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THE Stable Theatre is hitting 2014 running, having announced last week a packed calendar for the year so far.
Stable Theatre manager Thanduxolo Zulu (pictured) said they have already confirmed a host of music, dance and drama productions with others in the pipeline.
Since their R4 million upgrade in mid-2011 the theatre facility has evolved from practically a ghost town establishment to one that is buzzing with activity.
This was confirmed by Zulu who said that since the revamp many arts agents and artists have been making use of the space.
“In the past three years we’ve been fully booked with in-house productions, those we do in association with stakeholders, and outside hire events. This year is going to be as busy,” he said.
According to a press release upcoming productions will include Masonwabe, a lunch-hour programme performed by female dancers (from February 15); Indlamu dancers (from February 6); a one-day Maskandi festival (on February 15 ); an Isicathamiya competition (on February 22); Animal Farm (February 24 to 28 ); an ingoma competition (March 1); the annual Phambili Festival (March 3), presented by Stable Theatre in association with Twist Theatre Development Project; and two dramas, titled All Gone (March 14 to 16) and Last Supper (March 28 to 30).
“With the Masonwabe lunch-hour programme we are aiming to entertain the many unemployed who surround the theatre (on Johannes Nkosi Street (old Alice Street) and those workers who often take a lunch hour but have nothing to do or nowhere to go. With the Maskandi and Isicathamiya programmes, the Stable Theatre is geared towards ensuring that we keep these traditions alive in the arts. And particularly with our Maskandi programme we are aiming to put more female artists on stage,” he explained.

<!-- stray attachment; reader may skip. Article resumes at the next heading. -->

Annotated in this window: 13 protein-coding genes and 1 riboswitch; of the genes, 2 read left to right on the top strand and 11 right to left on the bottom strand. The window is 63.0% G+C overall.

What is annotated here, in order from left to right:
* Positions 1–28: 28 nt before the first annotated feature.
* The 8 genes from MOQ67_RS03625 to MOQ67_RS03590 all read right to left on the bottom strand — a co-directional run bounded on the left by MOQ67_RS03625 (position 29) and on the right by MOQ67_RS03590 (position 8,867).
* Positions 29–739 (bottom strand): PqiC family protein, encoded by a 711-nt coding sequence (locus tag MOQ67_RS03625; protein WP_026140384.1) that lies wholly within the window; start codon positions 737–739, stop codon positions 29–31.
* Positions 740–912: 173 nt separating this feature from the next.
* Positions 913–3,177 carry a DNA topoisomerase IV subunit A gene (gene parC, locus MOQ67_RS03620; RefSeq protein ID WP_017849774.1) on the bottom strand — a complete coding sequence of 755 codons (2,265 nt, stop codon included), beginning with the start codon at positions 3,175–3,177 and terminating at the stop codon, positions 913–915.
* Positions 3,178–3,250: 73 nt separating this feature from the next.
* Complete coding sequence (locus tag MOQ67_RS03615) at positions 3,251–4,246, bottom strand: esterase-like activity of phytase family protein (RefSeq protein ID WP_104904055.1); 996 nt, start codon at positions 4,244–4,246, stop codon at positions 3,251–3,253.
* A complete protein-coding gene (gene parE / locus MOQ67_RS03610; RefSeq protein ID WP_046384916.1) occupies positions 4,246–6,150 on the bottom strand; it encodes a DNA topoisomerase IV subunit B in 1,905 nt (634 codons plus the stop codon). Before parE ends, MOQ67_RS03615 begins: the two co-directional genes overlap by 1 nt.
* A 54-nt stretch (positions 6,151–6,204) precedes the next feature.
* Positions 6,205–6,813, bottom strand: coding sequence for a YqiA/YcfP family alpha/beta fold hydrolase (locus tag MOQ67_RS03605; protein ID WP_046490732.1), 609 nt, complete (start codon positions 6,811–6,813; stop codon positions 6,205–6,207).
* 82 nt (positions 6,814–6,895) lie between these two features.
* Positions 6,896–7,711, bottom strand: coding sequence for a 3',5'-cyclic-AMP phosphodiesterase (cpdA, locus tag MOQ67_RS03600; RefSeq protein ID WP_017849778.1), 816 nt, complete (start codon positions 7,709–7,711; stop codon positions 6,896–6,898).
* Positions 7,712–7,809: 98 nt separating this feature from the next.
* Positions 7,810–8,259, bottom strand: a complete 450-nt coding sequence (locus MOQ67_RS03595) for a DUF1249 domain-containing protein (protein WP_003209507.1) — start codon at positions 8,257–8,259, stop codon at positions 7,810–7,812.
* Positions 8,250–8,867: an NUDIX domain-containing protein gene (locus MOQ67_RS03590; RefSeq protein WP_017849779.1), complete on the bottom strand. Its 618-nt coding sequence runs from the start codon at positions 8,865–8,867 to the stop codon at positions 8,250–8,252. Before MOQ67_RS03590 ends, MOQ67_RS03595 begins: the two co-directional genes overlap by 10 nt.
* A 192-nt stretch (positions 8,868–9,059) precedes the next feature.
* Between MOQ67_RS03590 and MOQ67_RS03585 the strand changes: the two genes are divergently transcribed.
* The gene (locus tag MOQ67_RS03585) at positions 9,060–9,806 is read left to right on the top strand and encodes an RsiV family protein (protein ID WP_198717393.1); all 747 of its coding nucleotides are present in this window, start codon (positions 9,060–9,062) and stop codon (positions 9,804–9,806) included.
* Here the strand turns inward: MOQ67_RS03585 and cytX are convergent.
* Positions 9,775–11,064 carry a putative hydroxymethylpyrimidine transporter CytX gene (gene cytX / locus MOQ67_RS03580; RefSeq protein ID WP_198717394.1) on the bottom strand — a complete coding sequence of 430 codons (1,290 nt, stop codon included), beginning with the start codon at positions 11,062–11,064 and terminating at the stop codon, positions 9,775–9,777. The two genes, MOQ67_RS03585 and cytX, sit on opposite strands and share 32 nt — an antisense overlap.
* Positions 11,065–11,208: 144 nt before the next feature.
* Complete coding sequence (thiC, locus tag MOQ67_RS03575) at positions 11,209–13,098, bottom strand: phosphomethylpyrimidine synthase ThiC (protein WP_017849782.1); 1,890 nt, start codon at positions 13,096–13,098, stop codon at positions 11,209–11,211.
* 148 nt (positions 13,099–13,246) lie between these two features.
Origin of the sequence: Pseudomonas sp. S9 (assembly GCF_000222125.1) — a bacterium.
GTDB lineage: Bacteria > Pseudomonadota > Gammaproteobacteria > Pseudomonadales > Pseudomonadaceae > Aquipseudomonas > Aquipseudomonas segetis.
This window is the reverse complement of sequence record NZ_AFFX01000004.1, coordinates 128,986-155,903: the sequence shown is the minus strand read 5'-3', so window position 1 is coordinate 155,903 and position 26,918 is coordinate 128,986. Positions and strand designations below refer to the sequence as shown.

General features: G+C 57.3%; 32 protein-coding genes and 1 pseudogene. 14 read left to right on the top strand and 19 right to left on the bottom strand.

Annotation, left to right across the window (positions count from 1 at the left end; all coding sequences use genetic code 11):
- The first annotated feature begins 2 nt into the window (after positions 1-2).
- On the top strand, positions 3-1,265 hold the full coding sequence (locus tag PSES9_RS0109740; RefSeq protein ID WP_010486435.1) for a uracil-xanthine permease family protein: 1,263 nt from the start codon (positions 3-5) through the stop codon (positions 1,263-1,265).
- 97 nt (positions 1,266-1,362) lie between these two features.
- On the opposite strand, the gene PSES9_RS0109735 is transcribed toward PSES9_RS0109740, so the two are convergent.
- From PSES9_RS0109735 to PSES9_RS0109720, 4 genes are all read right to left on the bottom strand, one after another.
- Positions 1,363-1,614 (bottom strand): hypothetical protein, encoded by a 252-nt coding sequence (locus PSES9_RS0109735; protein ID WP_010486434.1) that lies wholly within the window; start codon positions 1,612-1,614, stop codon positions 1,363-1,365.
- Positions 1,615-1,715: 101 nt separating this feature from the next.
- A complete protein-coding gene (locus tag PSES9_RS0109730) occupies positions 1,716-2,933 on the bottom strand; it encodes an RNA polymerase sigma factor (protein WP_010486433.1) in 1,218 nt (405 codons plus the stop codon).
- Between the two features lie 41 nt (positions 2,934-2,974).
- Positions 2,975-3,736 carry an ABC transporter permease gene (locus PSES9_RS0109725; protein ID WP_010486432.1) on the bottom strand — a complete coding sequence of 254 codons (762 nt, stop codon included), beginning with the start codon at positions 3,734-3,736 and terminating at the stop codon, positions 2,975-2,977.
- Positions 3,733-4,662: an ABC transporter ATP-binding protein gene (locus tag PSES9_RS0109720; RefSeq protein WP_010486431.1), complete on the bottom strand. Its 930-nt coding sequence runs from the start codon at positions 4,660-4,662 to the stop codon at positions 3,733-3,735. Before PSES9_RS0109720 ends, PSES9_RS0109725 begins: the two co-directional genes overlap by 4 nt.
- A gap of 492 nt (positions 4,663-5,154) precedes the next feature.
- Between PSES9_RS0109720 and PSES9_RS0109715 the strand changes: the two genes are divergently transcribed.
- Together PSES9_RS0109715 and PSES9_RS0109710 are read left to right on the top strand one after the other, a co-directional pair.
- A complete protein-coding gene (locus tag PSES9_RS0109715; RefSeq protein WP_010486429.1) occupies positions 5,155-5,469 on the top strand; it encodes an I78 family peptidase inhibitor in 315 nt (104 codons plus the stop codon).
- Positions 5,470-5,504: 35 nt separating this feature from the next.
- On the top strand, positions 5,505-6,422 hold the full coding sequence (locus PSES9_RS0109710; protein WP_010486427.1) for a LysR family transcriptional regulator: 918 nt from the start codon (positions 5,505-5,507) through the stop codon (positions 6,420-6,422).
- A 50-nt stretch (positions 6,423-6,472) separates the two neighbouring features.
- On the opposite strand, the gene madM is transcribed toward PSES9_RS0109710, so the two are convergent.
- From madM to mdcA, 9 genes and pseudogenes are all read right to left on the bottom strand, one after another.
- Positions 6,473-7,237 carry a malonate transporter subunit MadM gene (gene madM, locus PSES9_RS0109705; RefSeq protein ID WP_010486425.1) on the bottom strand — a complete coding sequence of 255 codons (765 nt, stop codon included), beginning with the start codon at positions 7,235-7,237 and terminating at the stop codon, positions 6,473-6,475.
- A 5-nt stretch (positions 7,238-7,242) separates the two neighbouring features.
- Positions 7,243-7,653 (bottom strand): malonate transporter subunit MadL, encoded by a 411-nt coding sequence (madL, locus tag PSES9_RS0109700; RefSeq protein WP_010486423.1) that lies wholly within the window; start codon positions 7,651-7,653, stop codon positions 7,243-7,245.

“Animal Farm is a production we are doing in association with Wushwini Arts Cenre. It will be showcased by Jerry Pooe and we are targeting schools with this one in a mission to help improve the pass rate.
“The Phambili Festival has also grown substantially over the past two years. This year we are hoping to have more of the rural arts development groups involved on the programme,” explained Zulu.
He thanked the eThekwini Municipality, the KZN Department of Arts and Culture, the National Lottery Distribution Trust Fund, the National Arts Council and the KZN Performing Arts Trust for their continued assistance, enabling the mentioned progress.
The Stable Theatre – which late theatre activist Kessie Govender opened in the mid-1970s – marked the first independent, black-owned theatre in the country.
• Further details of the productions will be made in the press at a later stage.